The Half. Photography by Simon Annand. Scarborough Art Gallery. 12-05-11

For anyone who has been going to the theatre regularly for the last thirty odd years as I have this exhibition is completely enchanting. Simon Annand has had the privilege of being allowed to photograph actors at close quarters during the half as they prepare to go on stage for roughly the same period of time as I have been sitting in audiences and he has made the most of it. It is a highly charged time, full of nervous anticipation, a great subject, and he has produced a dramatic, intimate and varied collection of images which take us into another world, a world between real life and make believe. It brought back great memories for me of both productions which I have seen and productions which I wish I had seen.

There are some lovely contrasts to enjoy. There are two Miss Adelaides from Guys and Dolls, Jane Krakowski at the Piccadilly in 2005, a beautifully lit thoughtful introspective study of concentration, and Imelda Staunton at the National Theatre in 1982, looking straight into the camera and posing gleefully in full costume on her way to the stage. Two pantomime performers are also portrayed very differently. A moving, timeless image of  a melancholy introspective Spike Milligan sitting staring into space preparing to go on as Spike the Stupid in Babes in the Wood at Chichester Festival Theatre in 1985 is set against a lovely image of Roger Lloyd Pack in full dame make up and padding, just lacking a frock. He is clearly preparing to go out and have a blast on stage in Dick Whittington at the Barbican in 2006, grinning happily and striking a pose with his hand on his hip. There are two Hamlets, Simon Russell Beale at the National in 2006, all nervous agitation seen through his dressing room window from a distance, and Ben Whishaw at the Old Vic in 2009, hair over his eye and flirting outrageously with the camera.

Some of the images are much more sombre. Nobody could ever describe preparing to go on in Rockaby, Samuel Beckett’s short but quite terrifying one woman play as preparing to have a blast and Billie Whitelaw’s portrait seen through her dressing room mirror at the Riverside studios in 1989 is a stark image of mortality. Her pale ghostly face is matched by what looks almost like a death mask next to her- the photograph of her face fully made up that she is using as a guide. Max Wall is preparing for another Beckett one man play, Krapp’s Last Tape, a huge challenge, and he is deadly serious and alone with his thoughts, already a world away.

It is sometimes easy to guess which actors enjoyed the moments of company and attention and which of them would probably rather have been left alone. Sarah Kestleman smokes a fag and grins knowingly at the camera before going on in Bussy D’Amboise at the Old Vic in 1987, while Alison Steadman looks up balefully from her script, interrupted in her preparations for Entertaining Mr Sloane at the Arts theatre in 2001. There is a lovely sequence of images of Jane Birkin, who is wonderfully expressive, captured as she talks and gesticulates clad in a simple white vest.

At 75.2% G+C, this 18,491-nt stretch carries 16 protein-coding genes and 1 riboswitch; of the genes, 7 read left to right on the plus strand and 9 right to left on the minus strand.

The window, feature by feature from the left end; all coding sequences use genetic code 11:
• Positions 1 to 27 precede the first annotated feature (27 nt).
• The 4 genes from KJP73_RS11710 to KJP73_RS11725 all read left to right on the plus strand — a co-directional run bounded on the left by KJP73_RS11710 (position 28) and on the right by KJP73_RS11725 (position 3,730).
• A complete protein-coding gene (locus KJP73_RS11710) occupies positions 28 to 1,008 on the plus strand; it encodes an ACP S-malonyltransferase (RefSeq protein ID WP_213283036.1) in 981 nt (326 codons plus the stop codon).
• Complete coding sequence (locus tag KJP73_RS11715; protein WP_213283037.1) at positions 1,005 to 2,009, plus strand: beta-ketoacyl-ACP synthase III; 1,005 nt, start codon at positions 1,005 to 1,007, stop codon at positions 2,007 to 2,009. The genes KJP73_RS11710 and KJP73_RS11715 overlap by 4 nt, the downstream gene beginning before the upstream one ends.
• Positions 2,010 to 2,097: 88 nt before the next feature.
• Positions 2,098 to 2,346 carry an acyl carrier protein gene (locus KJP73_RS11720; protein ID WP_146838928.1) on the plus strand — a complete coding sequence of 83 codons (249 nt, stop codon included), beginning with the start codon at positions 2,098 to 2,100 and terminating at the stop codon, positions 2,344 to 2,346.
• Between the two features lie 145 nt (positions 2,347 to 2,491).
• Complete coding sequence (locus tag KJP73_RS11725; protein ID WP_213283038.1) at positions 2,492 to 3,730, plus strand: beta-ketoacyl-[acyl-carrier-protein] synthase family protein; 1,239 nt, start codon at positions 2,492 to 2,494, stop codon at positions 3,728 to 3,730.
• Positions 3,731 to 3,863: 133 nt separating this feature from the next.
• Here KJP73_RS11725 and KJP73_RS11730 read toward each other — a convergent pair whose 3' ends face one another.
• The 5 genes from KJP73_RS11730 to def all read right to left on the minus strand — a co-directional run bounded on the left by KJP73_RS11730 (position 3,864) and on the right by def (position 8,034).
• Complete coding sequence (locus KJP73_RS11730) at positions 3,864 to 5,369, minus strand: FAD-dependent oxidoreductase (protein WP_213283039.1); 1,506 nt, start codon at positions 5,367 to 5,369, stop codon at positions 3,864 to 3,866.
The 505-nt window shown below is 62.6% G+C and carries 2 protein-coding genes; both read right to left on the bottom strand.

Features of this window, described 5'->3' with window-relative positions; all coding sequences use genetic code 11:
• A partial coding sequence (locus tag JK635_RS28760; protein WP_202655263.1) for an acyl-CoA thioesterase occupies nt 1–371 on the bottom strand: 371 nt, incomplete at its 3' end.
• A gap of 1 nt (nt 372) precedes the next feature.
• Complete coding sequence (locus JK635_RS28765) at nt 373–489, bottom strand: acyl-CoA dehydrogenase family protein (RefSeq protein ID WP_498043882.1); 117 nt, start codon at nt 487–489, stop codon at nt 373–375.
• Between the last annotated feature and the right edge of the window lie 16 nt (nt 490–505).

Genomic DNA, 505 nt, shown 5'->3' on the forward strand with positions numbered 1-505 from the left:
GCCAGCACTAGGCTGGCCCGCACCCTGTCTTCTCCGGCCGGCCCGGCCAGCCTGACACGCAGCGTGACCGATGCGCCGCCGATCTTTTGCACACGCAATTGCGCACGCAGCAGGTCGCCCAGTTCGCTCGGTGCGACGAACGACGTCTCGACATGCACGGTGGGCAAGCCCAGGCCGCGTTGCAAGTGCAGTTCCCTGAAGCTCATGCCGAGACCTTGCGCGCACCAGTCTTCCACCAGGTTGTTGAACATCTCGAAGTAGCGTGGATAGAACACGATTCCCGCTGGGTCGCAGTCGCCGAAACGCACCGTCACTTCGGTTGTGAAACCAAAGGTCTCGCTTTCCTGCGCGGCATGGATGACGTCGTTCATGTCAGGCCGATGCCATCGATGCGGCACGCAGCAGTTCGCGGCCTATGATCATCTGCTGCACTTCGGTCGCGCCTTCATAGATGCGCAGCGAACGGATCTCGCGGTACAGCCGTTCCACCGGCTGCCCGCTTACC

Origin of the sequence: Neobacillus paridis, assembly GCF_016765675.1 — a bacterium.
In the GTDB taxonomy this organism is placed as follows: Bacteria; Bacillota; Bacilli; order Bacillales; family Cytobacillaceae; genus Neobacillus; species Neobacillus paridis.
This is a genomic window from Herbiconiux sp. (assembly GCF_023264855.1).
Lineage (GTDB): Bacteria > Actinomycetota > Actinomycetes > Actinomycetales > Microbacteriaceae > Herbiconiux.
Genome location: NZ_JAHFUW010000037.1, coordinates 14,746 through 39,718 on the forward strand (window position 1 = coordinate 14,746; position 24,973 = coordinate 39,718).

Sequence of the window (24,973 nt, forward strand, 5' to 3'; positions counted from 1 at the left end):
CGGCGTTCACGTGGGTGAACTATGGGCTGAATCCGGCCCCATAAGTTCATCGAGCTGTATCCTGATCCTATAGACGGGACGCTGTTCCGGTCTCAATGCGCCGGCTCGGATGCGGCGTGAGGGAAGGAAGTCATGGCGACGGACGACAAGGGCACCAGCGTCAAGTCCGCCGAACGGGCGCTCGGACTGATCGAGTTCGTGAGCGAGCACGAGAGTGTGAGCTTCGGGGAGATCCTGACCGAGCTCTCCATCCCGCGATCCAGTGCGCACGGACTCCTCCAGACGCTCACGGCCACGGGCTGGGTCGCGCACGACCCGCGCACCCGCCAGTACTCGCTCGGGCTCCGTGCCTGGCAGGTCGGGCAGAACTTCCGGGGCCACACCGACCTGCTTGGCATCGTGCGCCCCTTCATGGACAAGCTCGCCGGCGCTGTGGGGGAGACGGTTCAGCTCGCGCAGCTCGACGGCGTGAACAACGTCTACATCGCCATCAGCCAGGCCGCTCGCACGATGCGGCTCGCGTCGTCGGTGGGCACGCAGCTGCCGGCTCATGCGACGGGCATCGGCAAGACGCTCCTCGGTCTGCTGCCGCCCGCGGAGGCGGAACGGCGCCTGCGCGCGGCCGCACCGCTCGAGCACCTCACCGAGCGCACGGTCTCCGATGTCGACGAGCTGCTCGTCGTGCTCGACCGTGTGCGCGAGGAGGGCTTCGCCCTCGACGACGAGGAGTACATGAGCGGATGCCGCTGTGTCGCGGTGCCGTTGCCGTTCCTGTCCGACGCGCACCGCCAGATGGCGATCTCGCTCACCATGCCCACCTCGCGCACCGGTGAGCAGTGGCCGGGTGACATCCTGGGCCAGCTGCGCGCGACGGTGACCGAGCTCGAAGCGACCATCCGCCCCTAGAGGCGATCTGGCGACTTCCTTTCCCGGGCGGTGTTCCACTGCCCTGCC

Sometimes the performance is already fully there and ready to hit the stage and sometimes it isn’t. Helen Mirren’s portrait taken as she strides down a corridor on her way to the stage at the National is most definitely of Phedre rather than the actress, while Daniel Radcliffe is still very much himself as he sits on the shelf in front of his dressing room mirror before a performance of Equus in 2009, still in his day clothes, with the beginnings of a soft fluffy beard and moustache shadowing his face. It is a touching portrait of a boy becoming a man, and it mirrors the enormous challenge that he had set himself by choosing to play a high profile, challenging stage part after enormous film success. He made himself very vulnerable by making that choice and took a great risk and this is all there in the portrait.

Sometimes it is the details that are moving. Perhaps a frozen moment, as in the portrait of Michael Williams where he completes his transformation for Two Into One at the Shaftesbury in 1984 by putting on a bowler hat. Two Into One is a Ray Cooney farce, but there is only a quiet wariness visible as he confronts himself in the mirror, while his wife smiles out from the wedding photo sitting next to him.

If you love theatre make sure that you see this exhibition. Even f you don’t you will still relish the skill of a wonderful photographer who uses the light and mirrors of the dressing room cleverly to illuminate and frame his subjects. I am glad that it had a showing at the V&A in London before coming up north to Scarborough. It was richly deserved.


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